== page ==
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Tiny private school aims to boost struggling Pinellas teens

The program will focus on giving students career skills in a real-life environment.
SailFuture Academy is expanding its enrollment to serve more high school students who have struggled in a traditional setting. It will be located in the old Norwood School on 27th Avenue N in St. Petersburg.
SailFuture Academy is expanding its enrollment to serve more high school students who have struggled in a traditional setting. It will be located in the old Norwood School on 27th Avenue N in St. Petersburg. [ Courtesy of SailFuture Academy ]
Published Jun. 16

Cameron Auclair remembers his first two years attending a Pinellas County district high school mostly for his time not there.

“I passed the first half” of ninth grade, the 16-year-old recalled. “It went down from there. ... I didn’t end up going to school. I just didn’t like it.”

After two years of that, he found his way to SailFuture, a tiny private school that focused on delivering its lessons through real-world boating experiences. Cameron thrived, and he’s now a rising senior.

SailFuture Academy student Cameron Auclair says the tiny private school has changed his outlook on life.
SailFuture Academy student Cameron Auclair says the tiny private school has changed his outlook on life. [ Courtesy of SailFuture Academy ]

“This changed me,” he said, explaining that he was motivated to attend regularly and make good grades. “I took a chance. It paid off.”

Now SailFuture’s founders hope to make a difference in more teens’ lives, particularly those who live in underserved communities and have yet to find their education path. They’re expanding the program into a year-round private high school, based in the old Norwood School on 27th Avenue N in St. Petersburg.

It will start with a ninth-grade class and grow from there, with a target of 54 students, most of whom will attend using the state’s expanded school voucher or tax credit scholarship system. It aims to grow to 200 students within four years.

“We’ve been a school for three years, primarily for youth that live in our residential programs,” founder Mike Long said. “We felt as though that particular group of students needed a very different approach to their education. ... We realized it’s not just for kids in foster care. If we can create an experience for the community at large, it could do a lot of good.”

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Rather than focus on traditional classroom instruction, the school plans to give students hands-on projects in areas such as electronics, boating and construction.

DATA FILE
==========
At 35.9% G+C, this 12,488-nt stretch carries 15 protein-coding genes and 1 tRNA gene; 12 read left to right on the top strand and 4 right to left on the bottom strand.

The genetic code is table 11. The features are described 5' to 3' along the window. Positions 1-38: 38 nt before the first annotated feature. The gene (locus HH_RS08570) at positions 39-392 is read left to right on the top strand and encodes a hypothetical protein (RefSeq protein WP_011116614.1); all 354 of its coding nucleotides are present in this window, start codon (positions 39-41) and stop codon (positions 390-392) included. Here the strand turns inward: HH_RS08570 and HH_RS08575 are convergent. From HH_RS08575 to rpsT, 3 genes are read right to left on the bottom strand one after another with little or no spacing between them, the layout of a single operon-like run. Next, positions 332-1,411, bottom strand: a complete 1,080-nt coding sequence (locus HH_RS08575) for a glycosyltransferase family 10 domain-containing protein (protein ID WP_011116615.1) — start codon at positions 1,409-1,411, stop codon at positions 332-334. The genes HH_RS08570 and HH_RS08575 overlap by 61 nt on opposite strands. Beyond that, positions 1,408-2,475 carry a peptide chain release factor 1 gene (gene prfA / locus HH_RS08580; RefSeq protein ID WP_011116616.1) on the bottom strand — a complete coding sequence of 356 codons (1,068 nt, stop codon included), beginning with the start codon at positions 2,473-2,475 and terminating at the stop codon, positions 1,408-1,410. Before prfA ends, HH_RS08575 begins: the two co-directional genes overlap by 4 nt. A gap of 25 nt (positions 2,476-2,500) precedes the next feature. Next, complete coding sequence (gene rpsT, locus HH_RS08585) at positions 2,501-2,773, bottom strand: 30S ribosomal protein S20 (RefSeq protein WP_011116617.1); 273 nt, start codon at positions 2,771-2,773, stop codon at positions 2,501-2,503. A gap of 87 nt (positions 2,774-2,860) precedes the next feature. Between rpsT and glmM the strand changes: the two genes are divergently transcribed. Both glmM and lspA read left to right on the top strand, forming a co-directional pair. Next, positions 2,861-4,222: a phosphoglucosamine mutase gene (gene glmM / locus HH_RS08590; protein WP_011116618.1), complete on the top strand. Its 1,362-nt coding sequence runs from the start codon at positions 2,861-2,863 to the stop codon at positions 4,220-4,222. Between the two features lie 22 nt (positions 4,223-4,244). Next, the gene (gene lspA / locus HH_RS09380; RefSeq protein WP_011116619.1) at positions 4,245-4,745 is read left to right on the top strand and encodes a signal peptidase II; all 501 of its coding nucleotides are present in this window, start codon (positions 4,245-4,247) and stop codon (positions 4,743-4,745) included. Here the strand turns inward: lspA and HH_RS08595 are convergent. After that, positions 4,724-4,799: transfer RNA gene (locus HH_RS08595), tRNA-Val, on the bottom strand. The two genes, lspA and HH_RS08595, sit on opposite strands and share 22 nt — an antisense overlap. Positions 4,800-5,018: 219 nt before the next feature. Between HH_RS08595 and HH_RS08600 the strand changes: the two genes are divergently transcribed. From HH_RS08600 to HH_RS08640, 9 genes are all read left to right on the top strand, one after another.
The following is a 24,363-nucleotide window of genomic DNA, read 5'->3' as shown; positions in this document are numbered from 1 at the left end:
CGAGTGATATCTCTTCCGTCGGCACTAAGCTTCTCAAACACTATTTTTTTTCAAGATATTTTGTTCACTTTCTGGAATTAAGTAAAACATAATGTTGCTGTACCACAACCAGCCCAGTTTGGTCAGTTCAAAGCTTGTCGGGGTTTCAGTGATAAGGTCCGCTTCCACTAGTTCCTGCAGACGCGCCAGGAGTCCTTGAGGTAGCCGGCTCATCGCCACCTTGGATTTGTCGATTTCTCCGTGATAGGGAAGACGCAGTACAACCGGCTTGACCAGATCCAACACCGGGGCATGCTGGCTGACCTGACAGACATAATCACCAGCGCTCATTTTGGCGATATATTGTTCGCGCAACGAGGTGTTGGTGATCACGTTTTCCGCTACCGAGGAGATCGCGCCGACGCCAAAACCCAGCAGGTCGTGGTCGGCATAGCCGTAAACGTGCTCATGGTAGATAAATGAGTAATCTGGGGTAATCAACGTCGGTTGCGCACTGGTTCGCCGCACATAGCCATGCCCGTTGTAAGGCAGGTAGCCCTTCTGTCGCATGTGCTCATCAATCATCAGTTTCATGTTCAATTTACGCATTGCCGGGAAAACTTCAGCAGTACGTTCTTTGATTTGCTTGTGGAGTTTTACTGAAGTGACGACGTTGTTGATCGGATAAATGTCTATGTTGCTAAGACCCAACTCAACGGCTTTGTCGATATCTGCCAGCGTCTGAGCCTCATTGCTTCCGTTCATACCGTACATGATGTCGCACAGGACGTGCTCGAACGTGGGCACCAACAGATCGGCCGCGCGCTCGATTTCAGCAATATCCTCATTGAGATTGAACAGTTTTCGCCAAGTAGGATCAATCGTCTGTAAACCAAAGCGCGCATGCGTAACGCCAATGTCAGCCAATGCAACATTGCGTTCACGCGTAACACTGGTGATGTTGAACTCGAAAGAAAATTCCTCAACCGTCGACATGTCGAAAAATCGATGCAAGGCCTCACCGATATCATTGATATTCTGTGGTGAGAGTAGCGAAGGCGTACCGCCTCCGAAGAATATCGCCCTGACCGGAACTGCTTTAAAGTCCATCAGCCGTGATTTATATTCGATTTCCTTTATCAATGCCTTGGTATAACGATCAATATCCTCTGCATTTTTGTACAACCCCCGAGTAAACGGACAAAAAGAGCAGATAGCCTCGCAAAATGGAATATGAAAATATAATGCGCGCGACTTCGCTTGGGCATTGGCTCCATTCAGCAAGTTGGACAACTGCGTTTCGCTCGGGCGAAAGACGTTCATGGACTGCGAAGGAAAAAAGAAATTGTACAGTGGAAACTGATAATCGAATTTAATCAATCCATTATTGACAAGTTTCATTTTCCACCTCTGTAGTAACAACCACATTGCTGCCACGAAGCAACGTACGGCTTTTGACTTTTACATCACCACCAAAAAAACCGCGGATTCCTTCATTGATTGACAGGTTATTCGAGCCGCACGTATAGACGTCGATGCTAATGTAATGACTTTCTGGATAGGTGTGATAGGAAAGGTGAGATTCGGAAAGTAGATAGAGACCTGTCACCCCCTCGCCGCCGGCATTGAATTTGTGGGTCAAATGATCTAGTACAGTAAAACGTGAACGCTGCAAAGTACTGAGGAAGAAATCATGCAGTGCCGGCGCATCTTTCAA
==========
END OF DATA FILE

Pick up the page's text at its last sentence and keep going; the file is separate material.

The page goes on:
“We take a subject that your average ninth- or 10th-grade student wouldn’t care about, and say you need to understand this theory,” Long explained.

Why? Because they will put the textbook knowledge to use with things like a solar-powered robot, or a 150-foot yacht.

The ultimate goal is to empower the students to find financial independence through their learning of practical skills and problem-solving opportunities, said head of school Lindsay Danielson Rapuano.

She stressed that SailFuture is not a technical or vocational school. Rather, she said, it’s a different approach to learning the materials in meaningful ways that lead the teens to see they can succeed independently in life.

The model includes a year-round calendar, in which students attend for six-week terms — sometimes completely away from campus on learning endeavors — followed by two-week breaks. Teachers will get guaranteed vacation time and joint planning sessions so they can collaborate.

It also will be a gradeless school, with students and parents instead getting detailed feedback about the areas where they’ve done well and where they’ve struggled in meeting state academic standards, as well as industry and career certification requirements.

“A-B-C-D does not do that,” Long said.

The school will have a system to calculate grade point averages for college admissions, he added, but the students’ primary measure of success will come from those interactions with their teachers. Students also will be grouped into “crews” of eight for their lessons and projects.

Cameron said SailFuture’s hands-on model made classes seem more important and worthwhile to him. The gradeless report cards also made it easier for him to understand how he’s performing.

“I feel like the A’s and B’s are not a good way to look at it,” he said. With the reviews, “I know what I need to work on and how I need to improve.”

Overall, Cameron said he found himself a better person by attending SailFuture, learning life skills such as patience and hard work alongside the academic lessons that tie into future experiences. He’s considering two paths after graduation — engineering or boat captain.

His recommendation to potential students: “Give it a chance. Life is taking risks, and this one will pay off.”